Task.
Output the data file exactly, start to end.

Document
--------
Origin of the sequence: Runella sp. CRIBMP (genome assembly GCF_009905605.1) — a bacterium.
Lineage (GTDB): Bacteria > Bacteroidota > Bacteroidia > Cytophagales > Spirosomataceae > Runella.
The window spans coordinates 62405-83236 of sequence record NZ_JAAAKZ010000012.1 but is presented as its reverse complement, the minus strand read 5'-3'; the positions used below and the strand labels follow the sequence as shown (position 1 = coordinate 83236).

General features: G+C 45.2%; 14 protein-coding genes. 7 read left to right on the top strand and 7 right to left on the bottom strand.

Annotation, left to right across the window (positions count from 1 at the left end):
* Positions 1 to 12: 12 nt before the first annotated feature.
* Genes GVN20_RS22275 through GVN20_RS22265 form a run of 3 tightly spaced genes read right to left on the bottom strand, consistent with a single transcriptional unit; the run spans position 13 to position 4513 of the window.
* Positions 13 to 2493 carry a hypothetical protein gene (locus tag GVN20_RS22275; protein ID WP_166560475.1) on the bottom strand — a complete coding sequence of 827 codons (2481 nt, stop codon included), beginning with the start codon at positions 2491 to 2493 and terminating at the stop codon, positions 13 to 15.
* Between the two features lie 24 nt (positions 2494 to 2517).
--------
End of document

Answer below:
Origin of the sequence: Runella sp. CRIBMP (genome assembly GCF_009905605.1) — a bacterium.
Lineage (GTDB): Bacteria > Bacteroidota > Bacteroidia > Cytophagales > Spirosomataceae > Runella.
The window spans coordinates 62405-83236 of sequence record NZ_JAAAKZ010000012.1 but is presented as its reverse complement, the minus strand read 5'-3'; the positions used below and the strand labels follow the sequence as shown (position 1 = coordinate 83236).

General features: G+C 45.2%; 14 protein-coding genes. 7 read left to right on the top strand and 7 right to left on the bottom strand.

Annotation, left to right across the window (positions count from 1 at the left end):
* Positions 1 to 12: 12 nt before the first annotated feature.
* Genes GVN20_RS22275 through GVN20_RS22265 form a run of 3 tightly spaced genes read right to left on the bottom strand, consistent with a single transcriptional unit; the run spans position 13 to position 4513 of the window.
* Positions 13 to 2493 carry a hypothetical protein gene (locus tag GVN20_RS22275; protein ID WP_166560475.1) on the bottom strand — a complete coding sequence of 827 codons (2481 nt, stop codon included), beginning with the start codon at positions 2491 to 2493 and terminating at the stop codon, positions 13 to 15.
* Between the two features lie 24 nt (positions 2494 to 2517).